• ENE-C-9
  • 燃燒處理系統
  • 減少使用過量空氣
  • Excess air can be minimised by adjusting the air flowrate in proportion to the fuel flowrate. This is greatly assisted by the automated measurement of oxygen content in the flue-gases. Depending on how fast the heat demand of the process fluctuates, excess air can be manually set or automatically controlled. Too low an air level causes extinction of the flame, then re-ignition and backfire causing damage to the installation. For safety reasons, there should therefore always be some excess air present (typically 1 – 2 % for gas and 10 % for liquid fuels).


  • As excess air is reduced, unburnt components like carbonaceous particulates, carbon monoxide and hydrocarbons are formed and may exceed emission limit values. This limits the possibility of energy efficiency gain by reducing excess air. In practice, excess air is adjusted to values where emissions are below the limit value.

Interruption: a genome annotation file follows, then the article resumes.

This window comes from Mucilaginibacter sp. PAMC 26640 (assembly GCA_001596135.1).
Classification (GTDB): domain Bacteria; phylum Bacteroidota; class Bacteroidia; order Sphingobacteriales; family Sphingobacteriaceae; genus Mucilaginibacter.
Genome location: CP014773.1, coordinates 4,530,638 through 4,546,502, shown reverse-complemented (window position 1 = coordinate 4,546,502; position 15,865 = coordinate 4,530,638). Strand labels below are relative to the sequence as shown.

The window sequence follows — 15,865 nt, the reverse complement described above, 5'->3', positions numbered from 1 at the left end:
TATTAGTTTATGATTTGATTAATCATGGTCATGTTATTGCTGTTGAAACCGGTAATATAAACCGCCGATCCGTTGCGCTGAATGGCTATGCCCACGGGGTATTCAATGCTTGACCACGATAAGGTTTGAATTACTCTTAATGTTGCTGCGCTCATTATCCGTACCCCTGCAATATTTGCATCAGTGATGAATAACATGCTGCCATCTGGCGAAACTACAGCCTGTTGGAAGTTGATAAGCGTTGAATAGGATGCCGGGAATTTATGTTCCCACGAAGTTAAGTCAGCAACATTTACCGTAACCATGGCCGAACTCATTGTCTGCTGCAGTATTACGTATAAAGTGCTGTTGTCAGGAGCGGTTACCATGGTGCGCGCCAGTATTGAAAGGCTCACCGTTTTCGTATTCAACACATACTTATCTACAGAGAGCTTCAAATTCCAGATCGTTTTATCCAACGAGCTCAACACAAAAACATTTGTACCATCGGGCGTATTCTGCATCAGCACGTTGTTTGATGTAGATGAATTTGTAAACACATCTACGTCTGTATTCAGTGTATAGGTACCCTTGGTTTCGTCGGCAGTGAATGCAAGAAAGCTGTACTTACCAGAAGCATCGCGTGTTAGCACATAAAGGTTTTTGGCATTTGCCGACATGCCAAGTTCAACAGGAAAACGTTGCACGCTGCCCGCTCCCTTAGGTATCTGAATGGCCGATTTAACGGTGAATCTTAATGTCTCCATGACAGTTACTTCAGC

• The minimum excess air that is reachable to maintain emissions within the limit depends on the burner and the process.
    Note that the excess air will increase when burning solid wastes. However, waste incinerators are constructed to provide the service of waste combustion, and are optimised to waste as fuel.


  • The choice of fuels is often based on cost and may also be influenced by legislation and regulations.


  • Energy Efficiency (2009) 3.1.3